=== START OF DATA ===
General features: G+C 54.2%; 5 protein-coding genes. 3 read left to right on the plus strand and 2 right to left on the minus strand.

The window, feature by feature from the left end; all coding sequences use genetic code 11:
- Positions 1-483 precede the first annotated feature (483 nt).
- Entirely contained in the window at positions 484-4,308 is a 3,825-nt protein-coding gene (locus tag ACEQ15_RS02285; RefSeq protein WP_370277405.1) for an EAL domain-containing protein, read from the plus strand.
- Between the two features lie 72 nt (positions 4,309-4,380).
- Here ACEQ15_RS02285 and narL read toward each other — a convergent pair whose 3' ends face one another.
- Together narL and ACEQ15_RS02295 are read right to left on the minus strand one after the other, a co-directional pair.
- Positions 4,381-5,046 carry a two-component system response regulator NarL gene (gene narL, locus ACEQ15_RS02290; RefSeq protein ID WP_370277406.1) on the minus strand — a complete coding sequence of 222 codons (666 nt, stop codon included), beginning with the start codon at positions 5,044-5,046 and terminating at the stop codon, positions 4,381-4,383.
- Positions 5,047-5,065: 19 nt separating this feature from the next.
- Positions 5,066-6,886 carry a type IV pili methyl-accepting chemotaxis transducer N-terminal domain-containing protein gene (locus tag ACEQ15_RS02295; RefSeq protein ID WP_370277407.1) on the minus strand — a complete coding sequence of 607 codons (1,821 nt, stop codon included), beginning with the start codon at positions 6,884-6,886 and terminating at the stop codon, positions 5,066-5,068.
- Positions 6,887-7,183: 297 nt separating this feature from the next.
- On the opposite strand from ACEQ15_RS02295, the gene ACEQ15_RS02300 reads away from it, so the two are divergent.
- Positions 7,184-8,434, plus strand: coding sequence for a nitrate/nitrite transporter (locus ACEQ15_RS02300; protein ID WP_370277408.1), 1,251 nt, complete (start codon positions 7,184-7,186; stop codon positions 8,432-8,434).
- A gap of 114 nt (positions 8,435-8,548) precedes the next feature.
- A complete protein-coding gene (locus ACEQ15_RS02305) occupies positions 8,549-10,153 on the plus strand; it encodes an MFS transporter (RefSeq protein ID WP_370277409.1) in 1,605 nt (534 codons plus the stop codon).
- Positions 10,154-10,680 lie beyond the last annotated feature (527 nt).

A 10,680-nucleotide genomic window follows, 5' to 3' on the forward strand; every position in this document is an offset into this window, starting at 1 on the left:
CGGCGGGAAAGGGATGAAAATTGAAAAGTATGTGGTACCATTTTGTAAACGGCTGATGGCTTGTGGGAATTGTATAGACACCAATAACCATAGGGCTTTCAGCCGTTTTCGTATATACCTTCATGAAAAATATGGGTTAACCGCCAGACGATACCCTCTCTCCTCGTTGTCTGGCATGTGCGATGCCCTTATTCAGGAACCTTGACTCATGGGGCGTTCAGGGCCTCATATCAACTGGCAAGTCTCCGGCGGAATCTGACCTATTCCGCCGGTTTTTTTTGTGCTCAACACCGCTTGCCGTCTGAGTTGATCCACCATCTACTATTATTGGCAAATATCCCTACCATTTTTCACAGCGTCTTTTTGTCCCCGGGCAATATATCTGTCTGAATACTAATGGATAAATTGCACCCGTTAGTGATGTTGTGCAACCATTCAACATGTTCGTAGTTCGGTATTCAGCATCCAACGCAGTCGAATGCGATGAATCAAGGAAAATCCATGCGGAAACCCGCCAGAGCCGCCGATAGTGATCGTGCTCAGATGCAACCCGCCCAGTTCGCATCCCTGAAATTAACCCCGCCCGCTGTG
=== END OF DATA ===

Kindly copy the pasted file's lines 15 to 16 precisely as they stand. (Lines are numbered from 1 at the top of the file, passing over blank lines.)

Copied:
- A complete protein-coding gene (locus ACEQ15_RS02305) occupies positions 8,549-10,153 on the plus strand; it encodes an MFS transporter (RefSeq protein ID WP_370277409.1) in 1,605 nt (534 codons plus the stop codon).
- Positions 10,154-10,680 lie beyond the last annotated feature (527 nt).